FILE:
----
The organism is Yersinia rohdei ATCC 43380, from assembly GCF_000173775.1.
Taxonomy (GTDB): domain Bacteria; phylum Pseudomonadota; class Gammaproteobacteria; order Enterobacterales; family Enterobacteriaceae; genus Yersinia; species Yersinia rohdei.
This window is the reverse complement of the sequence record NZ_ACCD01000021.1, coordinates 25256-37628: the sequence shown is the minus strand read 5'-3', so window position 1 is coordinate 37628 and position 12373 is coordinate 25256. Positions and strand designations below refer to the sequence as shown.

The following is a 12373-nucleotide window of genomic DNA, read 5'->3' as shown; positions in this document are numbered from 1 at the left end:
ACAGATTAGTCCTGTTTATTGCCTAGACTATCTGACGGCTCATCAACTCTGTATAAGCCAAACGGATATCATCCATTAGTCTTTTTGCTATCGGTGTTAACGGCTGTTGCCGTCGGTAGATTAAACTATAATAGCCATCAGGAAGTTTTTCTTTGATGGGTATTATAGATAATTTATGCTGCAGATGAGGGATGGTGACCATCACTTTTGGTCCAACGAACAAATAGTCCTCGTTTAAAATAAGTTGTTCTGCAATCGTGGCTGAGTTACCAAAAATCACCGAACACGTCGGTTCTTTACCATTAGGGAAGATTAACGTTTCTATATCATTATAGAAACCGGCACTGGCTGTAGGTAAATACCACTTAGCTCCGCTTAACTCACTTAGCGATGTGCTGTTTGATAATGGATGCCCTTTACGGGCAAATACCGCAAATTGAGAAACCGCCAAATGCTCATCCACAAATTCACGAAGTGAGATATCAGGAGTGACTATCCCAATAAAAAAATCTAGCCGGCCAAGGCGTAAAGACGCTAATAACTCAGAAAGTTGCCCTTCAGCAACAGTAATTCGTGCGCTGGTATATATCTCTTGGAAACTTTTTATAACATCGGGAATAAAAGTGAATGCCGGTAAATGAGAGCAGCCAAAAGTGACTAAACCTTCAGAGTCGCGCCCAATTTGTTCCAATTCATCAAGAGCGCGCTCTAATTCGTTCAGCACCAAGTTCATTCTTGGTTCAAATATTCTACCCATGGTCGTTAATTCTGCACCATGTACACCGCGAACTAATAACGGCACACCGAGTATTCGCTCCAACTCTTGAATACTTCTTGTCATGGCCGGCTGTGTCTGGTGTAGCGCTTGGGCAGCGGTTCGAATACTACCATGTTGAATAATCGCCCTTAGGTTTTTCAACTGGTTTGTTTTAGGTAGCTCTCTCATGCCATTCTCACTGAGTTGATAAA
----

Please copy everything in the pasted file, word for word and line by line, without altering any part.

The organism is Yersinia rohdei ATCC 43380, from assembly GCF_000173775.1.
Taxonomy (GTDB): domain Bacteria; phylum Pseudomonadota; class Gammaproteobacteria; order Enterobacterales; family Enterobacteriaceae; genus Yersinia; species Yersinia rohdei.
This window is the reverse complement of the sequence record NZ_ACCD01000021.1, coordinates 25256-37628: the sequence shown is the minus strand read 5'-3', so window position 1 is coordinate 37628 and position 12373 is coordinate 25256. Positions and strand designations below refer to the sequence as shown.

The following is a 12373-nucleotide window of genomic DNA, read 5'->3' as shown; positions in this document are numbered from 1 at the left end:
ACAGATTAGTCCTGTTTATTGCCTAGACTATCTGACGGCTCATCAACTCTGTATAAGCCAAACGGATATCATCCATTAGTCTTTTTGCTATCGGTGTTAACGGCTGTTGCCGTCGGTAGATTAAACTATAATAGCCATCAGGAAGTTTTTCTTTGATGGGTATTATAGATAATTTATGCTGCAGATGAGGGATGGTGACCATCACTTTTGGTCCAACGAACAAATAGTCCTCGTTTAAAATAAGTTGTTCTGCAATCGTGGCTGAGTTACCAAAAATCACCGAACACGTCGGTTCTTTACCATTAGGGAAGATTAACGTTTCTATATCATTATAGAAACCGGCACTGGCTGTAGGTAAATACCACTTAGCTCCGCTTAACTCACTTAGCGATGTGCTGTTTGATAATGGATGCCCTTTACGGGCAAATACCGCAAATTGAGAAACCGCCAAATGCTCATCCACAAATTCACGAAGTGAGATATCAGGAGTGACTATCCCAATAAAAAAATCTAGCCGGCCAAGGCGTAAAGACGCTAATAACTCAGAAAGTTGCCCTTCAGCAACAGTAATTCGTGCGCTGGTATATATCTCTTGGAAACTTTTTATAACATCGGGAATAAAAGTGAATGCCGGTAAATGAGAGCAGCCAAAAGTGACTAAACCTTCAGAGTCGCGCCCAATTTGTTCCAATTCATCAAGAGCGCGCTCTAATTCGTTCAGCACCAAGTTCATTCTTGGTTCAAATATTCTACCCATGGTCGTTAATTCTGCACCATGTACACCGCGAACTAATAACGGCACACCGAGTATTCGCTCCAACTCTTGAATACTTCTTGTCATGGCCGGCTGTGTCTGGTGTAGCGCTTGGGCAGCGGTTCGAATACTACCATGTTGAATAATCGCCCTTAGGTTTTTCAACTGGTTTGTTTTAGGTAGCTCTCTCATGCCATTCTCACTGAGTTGATAAA